Calcium


Also known as: Calcium carbonate, calcium citrate.

Potential uses: Calcium supplements can strengthen bones and prevent osteoporosis, or thinning of the bones. Bone loss is of special concern to women who are taking aromatase inhibitors to treat breast cancer, since bone loss is a side effect of all three aromatase inhibitors. Calcium also can help prevent the weakening of bones that can occur with certain chemotherapy medications. Some studies suggest that calcium may help reduce the risk of certain cancers, such as breast and colorectal cancer, but more research is needed. Calcium also plays a role in keeping blood pressure under control.

Usual dose: 1,000 to 1,300 milligrams per day.

Are there any risks? Consuming an excessive amount of calcium — 2,500 milligrams or more per day — can lead to having too much calcium in the blood (hypercalcemia), which can interfere with kidney function and the body’s ability to absorb other minerals. Consider how much calcium you are consuming in your diet — main sources include dairy products and calcium-fortified foods — before deciding how much to supplement. Hypercalcemia from diet and supplements is rare, however.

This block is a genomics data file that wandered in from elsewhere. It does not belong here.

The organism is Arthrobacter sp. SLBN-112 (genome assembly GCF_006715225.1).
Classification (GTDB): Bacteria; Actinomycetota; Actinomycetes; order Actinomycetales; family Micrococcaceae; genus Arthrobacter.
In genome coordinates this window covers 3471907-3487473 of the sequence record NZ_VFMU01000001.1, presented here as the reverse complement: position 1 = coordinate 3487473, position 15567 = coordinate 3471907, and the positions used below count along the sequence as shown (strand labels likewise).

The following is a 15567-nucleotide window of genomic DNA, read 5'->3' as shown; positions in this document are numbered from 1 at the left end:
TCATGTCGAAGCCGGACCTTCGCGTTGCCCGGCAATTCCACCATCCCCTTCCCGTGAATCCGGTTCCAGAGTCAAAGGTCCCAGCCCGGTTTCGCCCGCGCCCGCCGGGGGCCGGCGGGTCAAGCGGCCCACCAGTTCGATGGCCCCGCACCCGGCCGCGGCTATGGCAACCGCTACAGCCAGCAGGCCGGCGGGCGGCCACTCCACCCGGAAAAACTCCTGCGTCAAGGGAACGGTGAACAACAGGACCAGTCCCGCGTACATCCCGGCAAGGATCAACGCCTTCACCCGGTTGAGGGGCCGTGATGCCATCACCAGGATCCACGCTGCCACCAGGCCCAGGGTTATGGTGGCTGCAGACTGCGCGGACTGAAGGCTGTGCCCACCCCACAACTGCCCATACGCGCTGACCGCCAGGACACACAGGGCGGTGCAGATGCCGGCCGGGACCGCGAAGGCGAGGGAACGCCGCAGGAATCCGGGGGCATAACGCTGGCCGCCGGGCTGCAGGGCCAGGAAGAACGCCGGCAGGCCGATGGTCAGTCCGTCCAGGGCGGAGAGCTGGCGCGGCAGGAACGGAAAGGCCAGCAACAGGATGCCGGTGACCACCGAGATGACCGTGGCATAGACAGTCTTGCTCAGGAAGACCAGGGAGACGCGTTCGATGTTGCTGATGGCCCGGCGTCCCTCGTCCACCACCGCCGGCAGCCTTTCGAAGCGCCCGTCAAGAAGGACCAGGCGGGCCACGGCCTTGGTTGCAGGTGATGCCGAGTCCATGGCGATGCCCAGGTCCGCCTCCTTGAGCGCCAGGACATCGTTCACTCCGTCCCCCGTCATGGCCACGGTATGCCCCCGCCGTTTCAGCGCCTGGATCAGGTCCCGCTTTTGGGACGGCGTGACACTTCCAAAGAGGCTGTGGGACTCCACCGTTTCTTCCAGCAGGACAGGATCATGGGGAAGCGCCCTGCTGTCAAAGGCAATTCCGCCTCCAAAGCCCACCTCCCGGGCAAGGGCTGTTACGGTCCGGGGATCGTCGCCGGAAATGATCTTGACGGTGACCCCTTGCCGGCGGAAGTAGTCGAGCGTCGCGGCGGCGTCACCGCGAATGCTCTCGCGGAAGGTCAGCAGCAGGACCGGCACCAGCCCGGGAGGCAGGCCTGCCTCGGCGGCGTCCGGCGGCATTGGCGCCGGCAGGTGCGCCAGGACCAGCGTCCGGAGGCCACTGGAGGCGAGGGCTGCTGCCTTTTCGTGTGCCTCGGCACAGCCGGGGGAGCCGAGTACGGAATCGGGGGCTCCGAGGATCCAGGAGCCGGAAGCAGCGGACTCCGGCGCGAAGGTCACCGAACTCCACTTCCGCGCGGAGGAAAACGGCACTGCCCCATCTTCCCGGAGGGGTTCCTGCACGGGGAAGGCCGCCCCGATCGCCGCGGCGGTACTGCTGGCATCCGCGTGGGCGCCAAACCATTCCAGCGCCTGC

What does the research show? Some Harvard University studies have found that calcium and Vitamin D may help protect premenopausal women from developing breast cancer. Animal studies suggest that higher levels of calcium and vitamin D may make breast cancer less likely to spread to the bones. Until more research is done in humans, however, calcium cannot be said to prevent or treat breast cancer. Research does show that calcium is important for good bone health.

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